In the corporate world, the impulse to compete by destroying your rivals is rooted in military strategy. In war, the fight typically plays out over a specific terrain. The battle gets bloody when one side wants what the other side has — whether it be oil, land, shelf space, or eyeballs. In a blue ocean, the opportunity is not constrained by traditional boundaries. It’s about breaking a few rules that aren’t quite rules yet or even inventing your own game that creates an uncontested new marketplace and space for users to roam.

A perfect example of a company with a digital product that did this is Airbnb. Airbnb is a “community marketplace” for people to list, discover, and book sublets of practically anything from a tree house in Los Angeles to a castle in France. What’s amazing about this is that their value proposition has completely disrupted the travel industry. It’s affecting the profit margins of hotels so much that Airbnb was banned in New York City. Its value proposition is so compelling that once customers try it, it’s hard to go back to the old way of booking a place to stay or subletting a property.

For instance, I just came back from a weekend in San Francisco with my family. Instead of booking a hotel that would have cost us upwards of $1,200 (two rooms for two nights at a 3.5-star hotel), we used Airbnb and spent half of that. But for us, it wasn’t just about saving money; it was about being in a gorgeous and spacious two-bedroom home closer to the locals and their foodie restaurants. The 3% commission fee we paid to Airbnb was negligible. Interestingly, the corporate lawyer who owned this SF home was off in Paris with her family. She was also staying at an Airbnb, which could have been paid for using some of the revenue ($550+) from her transaction with us. Everybody won! Except, of course, the hotels that lost our business.

Airbnb achieves this value innovation by coupling a killer user experience design with a tantalizing value proposition. A value proposition is the reason why customers accept one solution over another. Sometimes the solution solves a problem we didn’t even know we had. Sometimes it creates an undeniable desire. A value proposition consists of a bundle of products and/or services (“features”) that cater to the requirements of a specific customer segment. Airbnb offers a value proposition to both sides of its two-sided market: the people who list their homes and those who book places to stay.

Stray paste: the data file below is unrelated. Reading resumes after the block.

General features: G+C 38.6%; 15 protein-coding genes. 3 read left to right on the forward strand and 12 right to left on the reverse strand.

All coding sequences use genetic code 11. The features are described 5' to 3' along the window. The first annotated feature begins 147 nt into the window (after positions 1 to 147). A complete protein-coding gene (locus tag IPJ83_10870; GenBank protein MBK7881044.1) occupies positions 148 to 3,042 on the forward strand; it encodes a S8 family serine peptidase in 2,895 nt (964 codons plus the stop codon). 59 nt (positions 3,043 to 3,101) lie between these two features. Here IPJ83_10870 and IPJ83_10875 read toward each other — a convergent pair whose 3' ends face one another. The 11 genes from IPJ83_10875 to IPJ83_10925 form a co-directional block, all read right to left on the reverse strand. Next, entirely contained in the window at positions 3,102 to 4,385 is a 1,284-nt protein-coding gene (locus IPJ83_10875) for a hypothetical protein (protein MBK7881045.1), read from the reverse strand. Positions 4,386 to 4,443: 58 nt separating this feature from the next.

Value innovation is about changing the rules of the game.Airbnb chose not to focus on beating the existing competition (other subletting sites and hotels) at their game. Instead they made the competition irrelevant by creating a leap in value for all of their potential users. They did this by creating a marketplace that improves upon the weaknesses of all of their competition. Airbnb is more trustworthy than Craigslist. It has much more inventory than HomeAway and VRBO because listings are free. They provide value along the way — from the online experience (booking/subletting) to the real-world experience (showing up on vacation/getting paid for your sublet).

To create a blue ocean product, you need to change the way that people think about doing something. Value innovation is about changing the rules of the game.

Airbnb did this by enabling a free-market sub-economy in which quality and trust were given a high value that spanned the entire customer journey from the online experience to the real-world experience. And they catered to both of their customer groups (subletters and renters) with distinct feature sets that turned what was once a potentially creepy endeavor (short-term subletting) into something with incredible potential for everybody involved.

There are many other products causing widespread disruption to the status quo. Uber, which matches drivers with people who need rides, is threatening the taxi and limousine industries. Kickstarter is changing the way businesses are financed. Twitter is disrupting how we get news. And we can never forget how Craigslist broke the business models of local newspapers by providing a superior system for personal listings.

Jaime Levy, author of UX Strategy, can be reached through her Twitter handle, @JaimeRLevy.

Editor’s note: this is part of our ongoing exploration looking at experience design and the Internet of Things.


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We need open models, not just open data

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Writing my post about AI and summoning the demon led me to re-read a number of articles on Cathy O’Neil’s excellent mathbabe blog. I highlighted a point Cathy has made consistently: if you’re not careful, modelling has a nasty way of enshrining prejudice with a veneer of “science” and “math.”

Cathy has consistently made another point that’s a corollary of her argument about enshrining prejudice. At O’Reilly, we talk a lot about open data. But it’s not just the data that has to be open: it’s also the models. (There are too many must-read articles on Cathy’s blog to link to; you’ll have to find the rest on your own.) Read more

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Artificial intelligence: summoning the demon

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A few days ago, Elon Musk likened artificial intelligence (AI) to “summoning the demon.” As I’m sure you know, there are many stories in which someone summons a demon. As Musk said, they rarely turn out well.

There’s no question that Musk is an astute student of technology. But his reaction is misplaced. There are certainly reasons for concern, but they’re not Musk’s. Read more